Hope this clarifies the confusing history of Roscoe's felony arrests. If you think that is confusing, you ought to try keeping up with the contempt of court warrants issued by various states over the years for refusing to comply with court orders relating to child support! He is supposedly on the contempt dockets of courts in both New Jersey and California.

It would seem that this man needs a secretary just to keep up with three different charges in three different states. Meanwhile, he keeps on giving speeches claiming to be "born again" and "helping disadvantaged children", at the same time he REFUSES to support HIS OWN children, and scams legitimate businessmen.

If he actually PAYS current on the court ordered child support and makes full restitution to the car dealership, he should still have over a million dollars left to spend at Harrahs. What's the big deal? I don't understand why he tries so hard NOT to pay his legitimate obligations.

Bungalo Bill
05-28-2008, 06:40 AM
Kaptain Karl and others:

The worthless check Roscoe wrote in Florida WAS for a boat, as was the grand theft charge. (He wrote a bad check for the boat (first charge), then sold it (second charge.) When he skipped town, he was then arrested for flight to avoid prosecution on those charges. Then after his guilty plea, he was put on probation and violated the terms of his probation, and a fugitive (absconder) warrant was issued, which is why he was arrested in Tennessee in 2005. In January, 2006, he was sentenced to serve 2 years in a Florida prison, but was released in 2007 after serving only ONE YEAR, supposedly due to "good behavior." His attorney, Turner Howard, paid $25,000 to the victim as "partial settlement" of the actual amount of restitution ordered by the court when Roscoe plead guilty, without the knowledge and advance approval of either the judge or the district attorney.

The arrest in Tennessee THIS MONTH is for a completely different felony charge, but does also involve a worthless check, in the amount of $72,000, I am informed, for two luxury sports utility vehicles. (There might actually be two checks involved, but I believe there is only one charge.) Roscoe was released on a $2.000.00 bond as a favor to Turner Howard, according to the courthouse gossip. He is expected, through his lawyer, to make an offer of restitution in this case, from his $2.5 million trust fund set up by his father before his death last year.

Hope this clarifies the confusing history of Roscoe's felony arrests. If you think that is confusing, you ought to try keeping up with the contempt of court warrants issued by various states over the years for refusing to comply with court orders relating to child support! He is supposedly on the contempt dockets of courts in both New Jersey and California.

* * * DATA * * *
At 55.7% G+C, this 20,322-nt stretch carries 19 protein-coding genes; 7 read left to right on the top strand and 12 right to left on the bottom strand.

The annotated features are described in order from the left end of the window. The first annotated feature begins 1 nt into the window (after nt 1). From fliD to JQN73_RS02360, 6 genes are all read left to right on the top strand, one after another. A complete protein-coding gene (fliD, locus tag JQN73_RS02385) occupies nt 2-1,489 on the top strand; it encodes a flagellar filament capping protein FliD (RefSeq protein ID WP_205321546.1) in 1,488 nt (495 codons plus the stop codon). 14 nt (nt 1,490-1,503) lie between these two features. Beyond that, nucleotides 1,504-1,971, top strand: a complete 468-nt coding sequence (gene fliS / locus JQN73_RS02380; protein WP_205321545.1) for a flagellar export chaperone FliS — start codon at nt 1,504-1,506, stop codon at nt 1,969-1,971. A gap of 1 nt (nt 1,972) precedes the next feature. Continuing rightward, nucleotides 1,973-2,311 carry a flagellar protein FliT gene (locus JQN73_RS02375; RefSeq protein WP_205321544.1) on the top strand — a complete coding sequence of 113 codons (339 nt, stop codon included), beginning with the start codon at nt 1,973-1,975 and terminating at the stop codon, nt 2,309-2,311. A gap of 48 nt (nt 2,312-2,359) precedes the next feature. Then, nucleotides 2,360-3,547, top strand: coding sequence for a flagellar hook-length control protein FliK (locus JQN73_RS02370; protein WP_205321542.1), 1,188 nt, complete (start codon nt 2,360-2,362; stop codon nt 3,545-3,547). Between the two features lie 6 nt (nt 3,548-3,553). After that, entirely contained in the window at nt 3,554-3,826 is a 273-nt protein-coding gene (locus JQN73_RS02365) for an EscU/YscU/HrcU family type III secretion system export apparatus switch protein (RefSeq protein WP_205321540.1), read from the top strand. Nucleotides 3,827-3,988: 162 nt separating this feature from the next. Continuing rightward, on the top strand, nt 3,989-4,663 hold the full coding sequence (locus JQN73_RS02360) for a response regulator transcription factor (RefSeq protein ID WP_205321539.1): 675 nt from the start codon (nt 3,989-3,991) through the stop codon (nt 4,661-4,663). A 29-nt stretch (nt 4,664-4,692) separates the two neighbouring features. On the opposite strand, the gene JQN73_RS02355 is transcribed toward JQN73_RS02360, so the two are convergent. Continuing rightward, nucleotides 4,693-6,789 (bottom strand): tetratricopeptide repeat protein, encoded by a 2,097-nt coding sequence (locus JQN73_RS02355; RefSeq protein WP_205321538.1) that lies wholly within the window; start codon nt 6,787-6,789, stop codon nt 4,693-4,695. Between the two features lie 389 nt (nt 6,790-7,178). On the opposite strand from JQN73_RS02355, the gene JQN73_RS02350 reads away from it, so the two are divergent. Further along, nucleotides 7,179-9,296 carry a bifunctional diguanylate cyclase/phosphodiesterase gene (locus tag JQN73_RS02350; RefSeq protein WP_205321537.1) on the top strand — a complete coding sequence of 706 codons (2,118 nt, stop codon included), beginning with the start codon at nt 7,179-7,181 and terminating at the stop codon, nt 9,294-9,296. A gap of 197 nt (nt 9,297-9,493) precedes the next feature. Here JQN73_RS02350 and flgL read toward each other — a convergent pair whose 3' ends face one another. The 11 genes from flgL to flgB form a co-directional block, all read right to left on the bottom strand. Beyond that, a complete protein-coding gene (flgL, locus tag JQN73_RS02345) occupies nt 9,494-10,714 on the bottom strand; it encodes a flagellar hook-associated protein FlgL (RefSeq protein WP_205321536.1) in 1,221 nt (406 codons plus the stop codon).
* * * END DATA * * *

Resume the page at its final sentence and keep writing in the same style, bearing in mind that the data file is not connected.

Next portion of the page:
It would seem that this man needs a secretary just to keep up with three different charges in three different states. Meanwhile, he keeps on giving speeches claiming to be "born again" and "helping disadvantaged children", at the same time he REFUSES to support HIS OWN children, and scams legitimate businessmen.

If he actually PAYS current on the court ordered child support and makes full restitution to the car dealership, he should still have over a million dollars left to spend at Harrahs. What's the big deal? I don't understand why he tries so hard NOT to pay his legitimate obligations.

Yes, Roscoes woes with the law have been well documented. It is unfortunate that such a talented player needs to resort to crime.

It often puzzled me to think why he would go this direction and the only thing I could come up with is that it is a challenge to him or a gamble and he loved rolling the dice to see if he could beat the system.

Unfortunately, he has lost big. What we don't know is how many times he might have been successful at it to keep him going.

Nellie
05-28-2008, 07:26 AM
As a young kid (I would say late seventies), I went to an exposition where Tanner played one of the best players in Asia at a satellite event. The match went something like this:

Asian player stood stood back at the wall, about 20 feet from the baseline.
Tanner would toss;
You would hear a sonic Boom but never see the serve!
You would then see a ball rolling around the court.
The opponent walked to the other side to wait for the next serve.

Kaptain Karl